Euphemisms naturally extend to one of the trickiest topics of all … death. In English we talk of kicking the bucket, popping our clogs, pushing up the daisies, biting the dust or turning up our toes. And these are just some of the more common terms. Across the English speaking world, Australians have met their Waterloo and Americans have climbed the golden staircase. Londoners however go west (Cockney Dialect), go trumpet-cleaning (the trumpeter being the angel Gabriel) or simply faint away in this vale of tears (a Victorian expression from the Brompton Cemetery).
However, this final act of the body is often something that people prefer not to confront directly with an expression. Such is the power of taboo and superstition, that during the Chinese New Year death and dying are never mentioned and ghost stories are completely taboo. Any death by accident or foul play is to be feared, as the ghost may seek revenge on the seventh night.
Amazon Indians don’t accept that death can ever be natural or even accidental. If there is no obvious cause, such as a wound, they explain a death as a result of a spell. In a sense all their people die violently, if one will admit that evil spells are violent. Sickness and death through disease are thought to be the result of someone’s bad wishes, and all such acts of aggression must be avenged if possible and the culprit identified and his malevolence punished.
Peruvians traditionally believed that if you drop oil somebody was going to die or that if somebody died near your house then there would be another death in the neighbourhood, while in Lebanon one shouldn’t plant a pine tree in front of their house, because when it reaches the height of the roof someone from the family will die.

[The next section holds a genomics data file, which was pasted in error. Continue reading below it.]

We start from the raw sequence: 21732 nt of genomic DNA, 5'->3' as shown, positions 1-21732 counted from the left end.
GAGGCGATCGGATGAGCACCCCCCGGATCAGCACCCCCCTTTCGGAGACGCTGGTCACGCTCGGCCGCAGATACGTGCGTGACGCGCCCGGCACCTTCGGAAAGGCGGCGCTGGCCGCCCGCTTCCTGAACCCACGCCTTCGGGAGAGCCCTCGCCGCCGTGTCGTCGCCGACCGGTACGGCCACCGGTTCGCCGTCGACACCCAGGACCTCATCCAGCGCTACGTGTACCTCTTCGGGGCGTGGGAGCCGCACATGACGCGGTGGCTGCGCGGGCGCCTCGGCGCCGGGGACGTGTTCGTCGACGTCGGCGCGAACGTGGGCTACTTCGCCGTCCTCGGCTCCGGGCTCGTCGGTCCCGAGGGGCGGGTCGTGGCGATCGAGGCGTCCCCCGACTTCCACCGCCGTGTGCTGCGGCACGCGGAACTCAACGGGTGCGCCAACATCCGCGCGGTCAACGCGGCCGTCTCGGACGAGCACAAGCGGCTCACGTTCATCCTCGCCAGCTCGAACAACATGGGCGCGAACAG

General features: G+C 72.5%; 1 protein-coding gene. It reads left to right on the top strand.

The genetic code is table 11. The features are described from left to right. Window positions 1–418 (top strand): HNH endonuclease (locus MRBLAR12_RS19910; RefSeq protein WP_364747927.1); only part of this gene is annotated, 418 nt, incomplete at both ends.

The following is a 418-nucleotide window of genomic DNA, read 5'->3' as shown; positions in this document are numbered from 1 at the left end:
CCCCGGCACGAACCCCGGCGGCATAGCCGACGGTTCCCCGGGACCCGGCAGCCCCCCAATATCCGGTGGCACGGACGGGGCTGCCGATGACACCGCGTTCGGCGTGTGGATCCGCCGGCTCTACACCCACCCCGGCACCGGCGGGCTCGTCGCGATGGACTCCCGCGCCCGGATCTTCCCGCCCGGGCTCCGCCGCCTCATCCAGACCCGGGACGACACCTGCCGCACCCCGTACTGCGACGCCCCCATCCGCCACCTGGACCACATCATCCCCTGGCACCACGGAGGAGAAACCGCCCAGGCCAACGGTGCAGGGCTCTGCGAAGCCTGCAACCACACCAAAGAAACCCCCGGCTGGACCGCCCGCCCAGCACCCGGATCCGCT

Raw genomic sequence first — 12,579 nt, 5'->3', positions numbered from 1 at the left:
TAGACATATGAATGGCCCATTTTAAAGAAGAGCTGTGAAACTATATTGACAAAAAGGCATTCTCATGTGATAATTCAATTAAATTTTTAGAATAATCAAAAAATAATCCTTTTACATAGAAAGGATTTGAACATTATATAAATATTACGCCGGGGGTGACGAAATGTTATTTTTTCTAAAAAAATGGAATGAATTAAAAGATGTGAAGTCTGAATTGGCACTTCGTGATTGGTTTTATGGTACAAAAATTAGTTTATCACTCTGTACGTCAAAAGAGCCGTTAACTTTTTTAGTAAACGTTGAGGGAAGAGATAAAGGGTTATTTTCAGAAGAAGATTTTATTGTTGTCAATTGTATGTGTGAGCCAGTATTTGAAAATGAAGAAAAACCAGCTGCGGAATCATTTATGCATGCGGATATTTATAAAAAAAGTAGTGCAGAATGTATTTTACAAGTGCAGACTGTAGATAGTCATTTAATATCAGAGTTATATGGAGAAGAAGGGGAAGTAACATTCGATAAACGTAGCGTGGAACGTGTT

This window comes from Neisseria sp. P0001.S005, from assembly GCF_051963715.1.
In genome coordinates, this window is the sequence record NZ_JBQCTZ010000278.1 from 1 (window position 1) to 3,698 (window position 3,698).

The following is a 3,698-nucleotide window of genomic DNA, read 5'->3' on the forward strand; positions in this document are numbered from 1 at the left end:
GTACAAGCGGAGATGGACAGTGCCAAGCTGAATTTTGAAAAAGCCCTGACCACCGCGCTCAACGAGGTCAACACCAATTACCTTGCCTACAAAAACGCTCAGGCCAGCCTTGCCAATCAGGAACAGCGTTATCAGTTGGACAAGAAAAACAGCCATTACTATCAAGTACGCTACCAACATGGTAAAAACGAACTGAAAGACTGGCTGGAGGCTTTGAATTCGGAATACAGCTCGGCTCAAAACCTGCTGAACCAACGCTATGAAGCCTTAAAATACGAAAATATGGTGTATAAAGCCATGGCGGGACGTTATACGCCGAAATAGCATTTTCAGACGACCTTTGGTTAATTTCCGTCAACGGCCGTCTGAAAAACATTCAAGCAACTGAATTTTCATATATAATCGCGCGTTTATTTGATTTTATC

Meanwhile, in other parts of the world people are happy to be quite graphic with their metaphors so that it’s not open to interpretation. The theme of no longer being shod and upright on your feet is naturally popular. The Russians play the snake, throw their hooves outwards, glue up their slippers or throw out their best skates. In Portugal they hit the boot or stretch the leg (bater a bota/esticar a perna) and in the Hausa language of Nigeria ya kwanta dama which translates as he is lying on his right arm. This is because Muslims are buried not lying on their backs but on the right arm facing the Kaabah.
In Scandinavia, shoes were bound to the feet of a corpse to ease the long tramp to the next world. America’s Zuni Indians bury bread so that the dead warrior will not go hungry and come back looking for food. When it comes to the hanging up of boots, these really are sometimes for the final time: in Mexico they say colgar los tenis, meaning to hang up or hand in your tennis shoes, the Czechs zaklepat bačkorama, to bang together a pair of slippers and the Turks nalları havaya dikmek, to raise horse shoes to the sky.